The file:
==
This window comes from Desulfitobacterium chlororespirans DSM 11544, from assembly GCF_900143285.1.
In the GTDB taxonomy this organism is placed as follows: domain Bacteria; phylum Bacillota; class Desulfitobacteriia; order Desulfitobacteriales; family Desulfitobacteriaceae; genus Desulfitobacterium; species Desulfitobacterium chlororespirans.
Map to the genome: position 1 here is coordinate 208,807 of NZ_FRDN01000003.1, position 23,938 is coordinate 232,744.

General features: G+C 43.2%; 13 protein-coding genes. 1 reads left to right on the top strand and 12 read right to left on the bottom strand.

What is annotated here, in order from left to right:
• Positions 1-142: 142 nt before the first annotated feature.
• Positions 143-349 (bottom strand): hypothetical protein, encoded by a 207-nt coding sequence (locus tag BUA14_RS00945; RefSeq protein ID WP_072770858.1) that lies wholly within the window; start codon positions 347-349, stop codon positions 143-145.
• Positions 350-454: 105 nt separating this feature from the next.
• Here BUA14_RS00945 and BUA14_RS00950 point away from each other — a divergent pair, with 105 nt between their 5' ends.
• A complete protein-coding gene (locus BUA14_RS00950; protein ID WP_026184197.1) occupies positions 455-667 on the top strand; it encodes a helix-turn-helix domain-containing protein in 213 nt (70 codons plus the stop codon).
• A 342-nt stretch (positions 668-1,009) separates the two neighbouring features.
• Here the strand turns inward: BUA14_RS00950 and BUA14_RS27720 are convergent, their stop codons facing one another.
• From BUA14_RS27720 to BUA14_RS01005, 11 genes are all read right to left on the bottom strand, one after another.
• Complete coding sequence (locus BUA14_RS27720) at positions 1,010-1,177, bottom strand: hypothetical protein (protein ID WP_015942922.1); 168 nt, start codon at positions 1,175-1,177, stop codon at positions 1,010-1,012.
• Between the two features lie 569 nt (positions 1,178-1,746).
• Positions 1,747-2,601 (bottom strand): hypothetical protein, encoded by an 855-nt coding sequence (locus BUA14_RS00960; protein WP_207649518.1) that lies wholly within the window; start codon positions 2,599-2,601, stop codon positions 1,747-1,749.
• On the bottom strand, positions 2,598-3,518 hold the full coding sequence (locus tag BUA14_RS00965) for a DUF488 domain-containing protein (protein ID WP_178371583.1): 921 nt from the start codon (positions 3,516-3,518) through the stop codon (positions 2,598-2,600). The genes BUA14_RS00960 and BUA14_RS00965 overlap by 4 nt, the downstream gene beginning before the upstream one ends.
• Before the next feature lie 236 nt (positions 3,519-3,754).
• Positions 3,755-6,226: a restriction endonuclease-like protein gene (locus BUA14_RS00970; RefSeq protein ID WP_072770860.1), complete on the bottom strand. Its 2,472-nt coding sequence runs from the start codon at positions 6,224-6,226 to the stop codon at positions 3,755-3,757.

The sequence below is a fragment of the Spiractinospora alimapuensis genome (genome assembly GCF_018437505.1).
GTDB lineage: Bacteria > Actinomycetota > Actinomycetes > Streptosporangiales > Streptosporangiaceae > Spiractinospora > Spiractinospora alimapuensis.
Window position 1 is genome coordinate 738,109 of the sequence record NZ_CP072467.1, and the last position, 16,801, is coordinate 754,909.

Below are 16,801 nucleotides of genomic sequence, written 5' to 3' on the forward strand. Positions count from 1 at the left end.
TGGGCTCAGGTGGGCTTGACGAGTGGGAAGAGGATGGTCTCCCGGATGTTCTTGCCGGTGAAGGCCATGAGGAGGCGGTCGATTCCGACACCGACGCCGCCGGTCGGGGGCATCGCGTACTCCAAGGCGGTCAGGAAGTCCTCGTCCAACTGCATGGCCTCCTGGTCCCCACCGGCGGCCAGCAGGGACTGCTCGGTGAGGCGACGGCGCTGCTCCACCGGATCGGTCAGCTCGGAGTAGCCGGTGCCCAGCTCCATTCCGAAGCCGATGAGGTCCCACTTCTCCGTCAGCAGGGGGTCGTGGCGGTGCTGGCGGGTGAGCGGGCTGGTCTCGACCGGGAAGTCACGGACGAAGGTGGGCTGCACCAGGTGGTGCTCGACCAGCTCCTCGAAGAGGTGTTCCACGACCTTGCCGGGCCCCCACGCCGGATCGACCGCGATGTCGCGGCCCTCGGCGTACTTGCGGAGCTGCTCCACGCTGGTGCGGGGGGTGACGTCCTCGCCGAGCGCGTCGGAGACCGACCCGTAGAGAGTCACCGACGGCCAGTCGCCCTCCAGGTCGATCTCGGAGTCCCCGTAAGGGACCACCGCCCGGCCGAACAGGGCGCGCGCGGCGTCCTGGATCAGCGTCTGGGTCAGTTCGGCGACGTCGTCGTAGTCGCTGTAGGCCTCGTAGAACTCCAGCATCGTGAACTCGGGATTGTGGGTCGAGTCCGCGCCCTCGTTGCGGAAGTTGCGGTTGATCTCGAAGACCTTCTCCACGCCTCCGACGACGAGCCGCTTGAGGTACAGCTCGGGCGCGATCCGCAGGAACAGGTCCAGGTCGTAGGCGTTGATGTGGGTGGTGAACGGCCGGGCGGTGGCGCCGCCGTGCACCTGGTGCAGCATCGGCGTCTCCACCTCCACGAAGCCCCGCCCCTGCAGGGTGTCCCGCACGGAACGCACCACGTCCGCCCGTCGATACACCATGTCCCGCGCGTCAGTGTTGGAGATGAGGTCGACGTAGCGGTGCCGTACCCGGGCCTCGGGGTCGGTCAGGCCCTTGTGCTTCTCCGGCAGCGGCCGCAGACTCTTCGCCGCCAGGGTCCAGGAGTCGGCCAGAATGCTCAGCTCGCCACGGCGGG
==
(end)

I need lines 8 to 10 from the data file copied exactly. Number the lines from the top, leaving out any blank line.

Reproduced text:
• Positions 350-454: 105 nt separating this feature from the next.
• Here BUA14_RS00945 and BUA14_RS00950 point away from each other — a divergent pair, with 105 nt between their 5' ends.
• A complete protein-coding gene (locus BUA14_RS00950; protein ID WP_026184197.1) occupies positions 455-667 on the top strand; it encodes a helix-turn-helix domain-containing protein in 213 nt (70 codons plus the stop codon).